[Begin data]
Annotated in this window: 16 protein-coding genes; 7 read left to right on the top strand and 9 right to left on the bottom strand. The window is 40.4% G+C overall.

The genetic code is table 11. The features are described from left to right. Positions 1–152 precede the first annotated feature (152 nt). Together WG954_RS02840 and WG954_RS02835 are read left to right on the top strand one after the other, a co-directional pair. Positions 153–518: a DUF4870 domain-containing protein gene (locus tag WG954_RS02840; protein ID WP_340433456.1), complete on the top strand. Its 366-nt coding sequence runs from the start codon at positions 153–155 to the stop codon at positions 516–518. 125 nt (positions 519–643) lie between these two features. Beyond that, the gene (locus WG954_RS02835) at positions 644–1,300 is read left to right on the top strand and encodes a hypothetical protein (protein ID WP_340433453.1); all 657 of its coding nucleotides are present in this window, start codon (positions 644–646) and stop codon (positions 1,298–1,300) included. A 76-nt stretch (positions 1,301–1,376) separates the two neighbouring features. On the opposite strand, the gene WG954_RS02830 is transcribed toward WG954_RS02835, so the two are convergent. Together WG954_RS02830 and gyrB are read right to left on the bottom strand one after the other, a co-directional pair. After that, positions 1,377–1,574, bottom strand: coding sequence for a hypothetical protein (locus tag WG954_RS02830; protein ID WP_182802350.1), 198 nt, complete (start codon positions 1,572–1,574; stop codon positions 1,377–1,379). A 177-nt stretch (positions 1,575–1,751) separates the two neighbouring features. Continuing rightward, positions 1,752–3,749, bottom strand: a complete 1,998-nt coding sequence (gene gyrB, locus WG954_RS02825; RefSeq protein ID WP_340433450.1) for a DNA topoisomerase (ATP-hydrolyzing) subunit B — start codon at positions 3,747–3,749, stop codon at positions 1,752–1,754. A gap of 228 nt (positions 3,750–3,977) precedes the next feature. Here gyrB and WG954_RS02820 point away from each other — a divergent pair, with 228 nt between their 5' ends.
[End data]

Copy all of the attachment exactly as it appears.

Annotated in this window: 16 protein-coding genes; 7 read left to right on the top strand and 9 right to left on the bottom strand. The window is 40.4% G+C overall.

The genetic code is table 11. The features are described from left to right. Positions 1–152 precede the first annotated feature (152 nt). Together WG954_RS02840 and WG954_RS02835 are read left to right on the top strand one after the other, a co-directional pair. Positions 153–518: a DUF4870 domain-containing protein gene (locus tag WG954_RS02840; protein ID WP_340433456.1), complete on the top strand. Its 366-nt coding sequence runs from the start codon at positions 153–155 to the stop codon at positions 516–518. 125 nt (positions 519–643) lie between these two features. Beyond that, the gene (locus WG954_RS02835) at positions 644–1,300 is read left to right on the top strand and encodes a hypothetical protein (protein ID WP_340433453.1); all 657 of its coding nucleotides are present in this window, start codon (positions 644–646) and stop codon (positions 1,298–1,300) included. A 76-nt stretch (positions 1,301–1,376) separates the two neighbouring features. On the opposite strand, the gene WG954_RS02830 is transcribed toward WG954_RS02835, so the two are convergent. Together WG954_RS02830 and gyrB are read right to left on the bottom strand one after the other, a co-directional pair. After that, positions 1,377–1,574, bottom strand: coding sequence for a hypothetical protein (locus tag WG954_RS02830; protein ID WP_182802350.1), 198 nt, complete (start codon positions 1,572–1,574; stop codon positions 1,377–1,379). A 177-nt stretch (positions 1,575–1,751) separates the two neighbouring features. Continuing rightward, positions 1,752–3,749, bottom strand: a complete 1,998-nt coding sequence (gene gyrB, locus WG954_RS02825; RefSeq protein ID WP_340433450.1) for a DNA topoisomerase (ATP-hydrolyzing) subunit B — start codon at positions 3,747–3,749, stop codon at positions 1,752–1,754. A gap of 228 nt (positions 3,750–3,977) precedes the next feature. Here gyrB and WG954_RS02820 point away from each other — a divergent pair, with 228 nt between their 5' ends.